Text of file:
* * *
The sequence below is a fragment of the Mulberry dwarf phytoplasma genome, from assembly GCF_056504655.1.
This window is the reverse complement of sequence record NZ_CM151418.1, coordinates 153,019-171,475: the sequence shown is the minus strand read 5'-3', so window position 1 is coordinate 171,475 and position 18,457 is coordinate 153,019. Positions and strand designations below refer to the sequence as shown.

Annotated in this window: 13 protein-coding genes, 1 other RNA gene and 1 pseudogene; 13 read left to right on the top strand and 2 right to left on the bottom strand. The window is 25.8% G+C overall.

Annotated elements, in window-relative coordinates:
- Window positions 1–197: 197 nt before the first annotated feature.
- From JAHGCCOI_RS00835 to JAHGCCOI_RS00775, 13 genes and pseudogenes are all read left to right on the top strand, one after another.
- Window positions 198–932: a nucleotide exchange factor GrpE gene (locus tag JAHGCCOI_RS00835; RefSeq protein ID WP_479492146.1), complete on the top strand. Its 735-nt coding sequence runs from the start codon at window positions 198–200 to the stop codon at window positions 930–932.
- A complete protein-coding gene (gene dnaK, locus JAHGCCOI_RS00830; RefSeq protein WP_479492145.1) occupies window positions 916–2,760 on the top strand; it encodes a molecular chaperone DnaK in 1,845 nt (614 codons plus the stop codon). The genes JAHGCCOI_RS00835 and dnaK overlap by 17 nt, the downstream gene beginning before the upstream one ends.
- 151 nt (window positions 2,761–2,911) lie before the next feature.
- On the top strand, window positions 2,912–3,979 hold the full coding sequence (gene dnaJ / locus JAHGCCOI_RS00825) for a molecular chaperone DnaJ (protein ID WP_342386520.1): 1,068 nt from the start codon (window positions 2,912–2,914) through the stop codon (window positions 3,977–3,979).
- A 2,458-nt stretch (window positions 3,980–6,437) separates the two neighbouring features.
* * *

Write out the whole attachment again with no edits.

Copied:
The sequence below is a fragment of the Mulberry dwarf phytoplasma genome, from assembly GCF_056504655.1.
This window is the reverse complement of sequence record NZ_CM151418.1, coordinates 153,019-171,475: the sequence shown is the minus strand read 5'-3', so window position 1 is coordinate 171,475 and position 18,457 is coordinate 153,019. Positions and strand designations below refer to the sequence as shown.

Annotated in this window: 13 protein-coding genes, 1 other RNA gene and 1 pseudogene; 13 read left to right on the top strand and 2 right to left on the bottom strand. The window is 25.8% G+C overall.

Annotated elements, in window-relative coordinates:
- Window positions 1–197: 197 nt before the first annotated feature.
- From JAHGCCOI_RS00835 to JAHGCCOI_RS00775, 13 genes and pseudogenes are all read left to right on the top strand, one after another.
- Window positions 198–932: a nucleotide exchange factor GrpE gene (locus tag JAHGCCOI_RS00835; RefSeq protein ID WP_479492146.1), complete on the top strand. Its 735-nt coding sequence runs from the start codon at window positions 198–200 to the stop codon at window positions 930–932.
- A complete protein-coding gene (gene dnaK, locus JAHGCCOI_RS00830; RefSeq protein WP_479492145.1) occupies window positions 916–2,760 on the top strand; it encodes a molecular chaperone DnaK in 1,845 nt (614 codons plus the stop codon). The genes JAHGCCOI_RS00835 and dnaK overlap by 17 nt, the downstream gene beginning before the upstream one ends.
- 151 nt (window positions 2,761–2,911) lie before the next feature.
- On the top strand, window positions 2,912–3,979 hold the full coding sequence (gene dnaJ / locus JAHGCCOI_RS00825) for a molecular chaperone DnaJ (protein ID WP_342386520.1): 1,068 nt from the start codon (window positions 2,912–2,914) through the stop codon (window positions 3,977–3,979).
- A 2,458-nt stretch (window positions 3,980–6,437) separates the two neighbouring features.